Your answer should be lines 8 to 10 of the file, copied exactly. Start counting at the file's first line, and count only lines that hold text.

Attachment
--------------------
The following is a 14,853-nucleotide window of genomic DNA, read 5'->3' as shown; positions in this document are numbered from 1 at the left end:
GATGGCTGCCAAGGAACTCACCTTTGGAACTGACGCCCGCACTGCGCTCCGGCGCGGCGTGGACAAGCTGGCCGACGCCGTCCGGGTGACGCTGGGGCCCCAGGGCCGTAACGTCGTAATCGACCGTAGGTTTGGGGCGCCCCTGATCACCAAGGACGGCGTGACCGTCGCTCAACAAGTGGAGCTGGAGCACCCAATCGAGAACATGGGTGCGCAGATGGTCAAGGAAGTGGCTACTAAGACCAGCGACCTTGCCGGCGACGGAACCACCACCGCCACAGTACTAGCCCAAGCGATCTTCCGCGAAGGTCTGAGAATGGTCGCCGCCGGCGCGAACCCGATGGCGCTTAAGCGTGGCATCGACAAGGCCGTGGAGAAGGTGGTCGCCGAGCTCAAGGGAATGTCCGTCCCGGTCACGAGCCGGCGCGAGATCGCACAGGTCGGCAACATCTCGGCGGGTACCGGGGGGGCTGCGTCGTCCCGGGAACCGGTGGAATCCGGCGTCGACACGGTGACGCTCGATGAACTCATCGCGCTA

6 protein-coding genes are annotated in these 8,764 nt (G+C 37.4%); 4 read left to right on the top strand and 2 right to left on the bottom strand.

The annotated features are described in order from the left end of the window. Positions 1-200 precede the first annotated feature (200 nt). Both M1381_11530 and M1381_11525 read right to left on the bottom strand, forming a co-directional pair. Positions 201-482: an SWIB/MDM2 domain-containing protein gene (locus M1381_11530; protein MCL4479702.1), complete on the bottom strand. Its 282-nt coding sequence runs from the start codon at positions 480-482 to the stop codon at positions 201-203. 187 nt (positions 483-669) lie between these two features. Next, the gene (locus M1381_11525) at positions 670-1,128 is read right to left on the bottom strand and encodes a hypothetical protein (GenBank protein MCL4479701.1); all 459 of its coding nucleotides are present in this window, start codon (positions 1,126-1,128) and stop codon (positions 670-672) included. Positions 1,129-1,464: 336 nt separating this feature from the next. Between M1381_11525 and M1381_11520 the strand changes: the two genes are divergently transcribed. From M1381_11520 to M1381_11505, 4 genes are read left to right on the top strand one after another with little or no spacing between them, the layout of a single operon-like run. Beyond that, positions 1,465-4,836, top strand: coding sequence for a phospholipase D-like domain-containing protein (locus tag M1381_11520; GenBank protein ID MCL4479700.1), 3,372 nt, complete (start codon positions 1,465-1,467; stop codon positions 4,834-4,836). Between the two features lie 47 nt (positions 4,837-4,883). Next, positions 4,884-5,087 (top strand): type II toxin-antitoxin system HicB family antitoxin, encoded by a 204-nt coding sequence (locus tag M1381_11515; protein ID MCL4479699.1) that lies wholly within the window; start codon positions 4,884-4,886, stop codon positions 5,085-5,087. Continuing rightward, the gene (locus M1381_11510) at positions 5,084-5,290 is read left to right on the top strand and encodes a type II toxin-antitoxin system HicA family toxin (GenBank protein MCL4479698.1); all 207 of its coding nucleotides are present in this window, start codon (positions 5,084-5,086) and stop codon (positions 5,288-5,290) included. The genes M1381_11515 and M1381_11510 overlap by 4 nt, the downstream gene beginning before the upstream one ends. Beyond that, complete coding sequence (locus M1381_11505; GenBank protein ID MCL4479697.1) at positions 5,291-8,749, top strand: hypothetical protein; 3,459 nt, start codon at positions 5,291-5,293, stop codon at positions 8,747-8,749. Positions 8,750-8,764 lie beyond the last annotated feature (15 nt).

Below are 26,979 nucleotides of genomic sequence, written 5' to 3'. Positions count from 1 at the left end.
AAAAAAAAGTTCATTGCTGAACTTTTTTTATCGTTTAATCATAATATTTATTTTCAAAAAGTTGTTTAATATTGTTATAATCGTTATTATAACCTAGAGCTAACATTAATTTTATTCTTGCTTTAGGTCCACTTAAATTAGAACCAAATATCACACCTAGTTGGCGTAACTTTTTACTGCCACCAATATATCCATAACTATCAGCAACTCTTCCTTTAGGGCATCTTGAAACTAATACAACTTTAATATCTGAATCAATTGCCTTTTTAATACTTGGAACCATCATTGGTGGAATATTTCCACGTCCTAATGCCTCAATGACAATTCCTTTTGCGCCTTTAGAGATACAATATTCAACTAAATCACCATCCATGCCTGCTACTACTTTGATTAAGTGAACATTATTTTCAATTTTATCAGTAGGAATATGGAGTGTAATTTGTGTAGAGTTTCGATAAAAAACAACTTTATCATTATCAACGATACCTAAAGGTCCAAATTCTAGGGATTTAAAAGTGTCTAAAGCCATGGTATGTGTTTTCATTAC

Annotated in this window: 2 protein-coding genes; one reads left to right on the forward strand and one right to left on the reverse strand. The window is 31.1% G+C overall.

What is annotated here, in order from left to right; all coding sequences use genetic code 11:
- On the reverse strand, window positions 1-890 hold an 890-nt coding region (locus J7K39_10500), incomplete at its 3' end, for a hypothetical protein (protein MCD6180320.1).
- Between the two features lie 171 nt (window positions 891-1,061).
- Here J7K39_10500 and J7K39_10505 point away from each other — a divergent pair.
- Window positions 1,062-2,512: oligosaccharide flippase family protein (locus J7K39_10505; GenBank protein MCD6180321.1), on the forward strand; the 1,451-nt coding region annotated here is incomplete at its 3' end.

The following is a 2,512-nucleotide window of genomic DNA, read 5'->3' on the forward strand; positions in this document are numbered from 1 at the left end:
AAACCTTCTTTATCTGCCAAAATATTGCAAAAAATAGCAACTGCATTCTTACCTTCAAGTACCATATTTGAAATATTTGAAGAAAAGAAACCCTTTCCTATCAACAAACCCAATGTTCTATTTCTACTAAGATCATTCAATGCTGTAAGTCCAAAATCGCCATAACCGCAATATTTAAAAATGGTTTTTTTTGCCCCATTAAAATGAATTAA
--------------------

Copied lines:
What is annotated here, in order from left to right; all coding sequences use genetic code 11:
- On the reverse strand, window positions 1-890 hold an 890-nt coding region (locus J7K39_10500), incomplete at its 3' end, for a hypothetical protein (protein MCD6180320.1).
- Between the two features lie 171 nt (window positions 891-1,061).